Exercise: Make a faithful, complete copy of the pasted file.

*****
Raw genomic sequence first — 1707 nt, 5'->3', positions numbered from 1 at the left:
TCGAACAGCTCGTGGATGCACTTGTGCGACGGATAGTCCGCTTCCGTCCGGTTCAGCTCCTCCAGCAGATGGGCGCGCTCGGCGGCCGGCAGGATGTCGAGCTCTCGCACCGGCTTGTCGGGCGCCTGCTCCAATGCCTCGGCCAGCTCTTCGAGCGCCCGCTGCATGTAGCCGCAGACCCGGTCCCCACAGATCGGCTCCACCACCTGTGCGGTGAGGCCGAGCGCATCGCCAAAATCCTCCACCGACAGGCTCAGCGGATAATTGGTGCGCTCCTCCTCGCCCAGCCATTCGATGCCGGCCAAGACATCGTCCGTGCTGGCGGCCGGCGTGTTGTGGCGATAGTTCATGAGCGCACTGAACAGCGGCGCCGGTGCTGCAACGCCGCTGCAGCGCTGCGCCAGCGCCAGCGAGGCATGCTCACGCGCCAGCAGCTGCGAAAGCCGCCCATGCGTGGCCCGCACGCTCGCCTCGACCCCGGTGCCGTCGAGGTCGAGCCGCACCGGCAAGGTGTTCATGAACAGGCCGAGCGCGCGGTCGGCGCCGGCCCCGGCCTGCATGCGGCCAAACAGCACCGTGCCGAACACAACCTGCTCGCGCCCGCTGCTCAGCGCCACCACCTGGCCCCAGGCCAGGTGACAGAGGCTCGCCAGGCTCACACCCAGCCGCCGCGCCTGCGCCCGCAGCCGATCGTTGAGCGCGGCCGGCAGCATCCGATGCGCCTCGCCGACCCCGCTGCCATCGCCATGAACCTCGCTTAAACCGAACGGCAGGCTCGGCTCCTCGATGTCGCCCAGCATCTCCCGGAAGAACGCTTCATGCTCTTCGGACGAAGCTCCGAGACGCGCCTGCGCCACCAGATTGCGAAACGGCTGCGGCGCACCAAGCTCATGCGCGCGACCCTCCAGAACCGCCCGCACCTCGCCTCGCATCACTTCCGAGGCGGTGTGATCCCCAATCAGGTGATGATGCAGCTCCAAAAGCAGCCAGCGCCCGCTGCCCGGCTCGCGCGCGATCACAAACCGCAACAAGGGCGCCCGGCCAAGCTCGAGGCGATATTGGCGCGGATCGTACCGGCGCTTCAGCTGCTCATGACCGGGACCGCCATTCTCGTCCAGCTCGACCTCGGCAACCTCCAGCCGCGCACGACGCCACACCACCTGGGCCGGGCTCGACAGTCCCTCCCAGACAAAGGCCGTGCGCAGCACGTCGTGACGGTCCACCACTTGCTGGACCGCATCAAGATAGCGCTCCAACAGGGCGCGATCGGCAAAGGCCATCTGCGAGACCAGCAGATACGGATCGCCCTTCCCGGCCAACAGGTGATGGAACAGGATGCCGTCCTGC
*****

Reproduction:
Raw genomic sequence first — 1707 nt, 5'->3', positions numbered from 1 at the left:
TCGAACAGCTCGTGGATGCACTTGTGCGACGGATAGTCCGCTTCCGTCCGGTTCAGCTCCTCCAGCAGATGGGCGCGCTCGGCGGCCGGCAGGATGTCGAGCTCTCGCACCGGCTTGTCGGGCGCCTGCTCCAATGCCTCGGCCAGCTCTTCGAGCGCCCGCTGCATGTAGCCGCAGACCCGGTCCCCACAGATCGGCTCCACCACCTGTGCGGTGAGGCCGAGCGCATCGCCAAAATCCTCCACCGACAGGCTCAGCGGATAATTGGTGCGCTCCTCCTCGCCCAGCCATTCGATGCCGGCCAAGACATCGTCCGTGCTGGCGGCCGGCGTGTTGTGGCGATAGTTCATGAGCGCACTGAACAGCGGCGCCGGTGCTGCAACGCCGCTGCAGCGCTGCGCCAGCGCCAGCGAGGCATGCTCACGCGCCAGCAGCTGCGAAAGCCGCCCATGCGTGGCCCGCACGCTCGCCTCGACCCCGGTGCCGTCGAGGTCGAGCCGCACCGGCAAGGTGTTCATGAACAGGCCGAGCGCGCGGTCGGCGCCGGCCCCGGCCTGCATGCGGCCAAACAGCACCGTGCCGAACACAACCTGCTCGCGCCCGCTGCTCAGCGCCACCACCTGGCCCCAGGCCAGGTGACAGAGGCTCGCCAGGCTCACACCCAGCCGCCGCGCCTGCGCCCGCAGCCGATCGTTGAGCGCGGCCGGCAGCATCCGATGCGCCTCGCCGACCCCGCTGCCATCGCCATGAACCTCGCTTAAACCGAACGGCAGGCTCGGCTCCTCGATGTCGCCCAGCATCTCCCGGAAGAACGCTTCATGCTCTTCGGACGAAGCTCCGAGACGCGCCTGCGCCACCAGATTGCGAAACGGCTGCGGCGCACCAAGCTCATGCGCGCGACCCTCCAGAACCGCCCGCACCTCGCCTCGCATCACTTCCGAGGCGGTGTGATCCCCAATCAGGTGATGATGCAGCTCCAAAAGCAGCCAGCGCCCGCTGCCCGGCTCGCGCGCGATCACAAACCGCAACAAGGGCGCCCGGCCAAGCTCGAGGCGATATTGGCGCGGATCGTACCGGCGCTTCAGCTGCTCATGACCGGGACCGCCATTCTCGTCCAGCTCGACCTCGGCAACCTCCAGCCGCGCACGACGCCACACCACCTGGGCCGGGCTCGACAGTCCCTCCCAGACAAAGGCCGTGCGCAGCACGTCGTGACGGTCCACCACTTGCTGGACCGCATCAAGATAGCGCTCCAACAGGGCGCGATCGGCAAAGGCCATCTGCGAGACCAGCAGATACGGATCGCCCTTCCCGGCCAACAGGTGATGGAACAGGATGCCGTCCTGC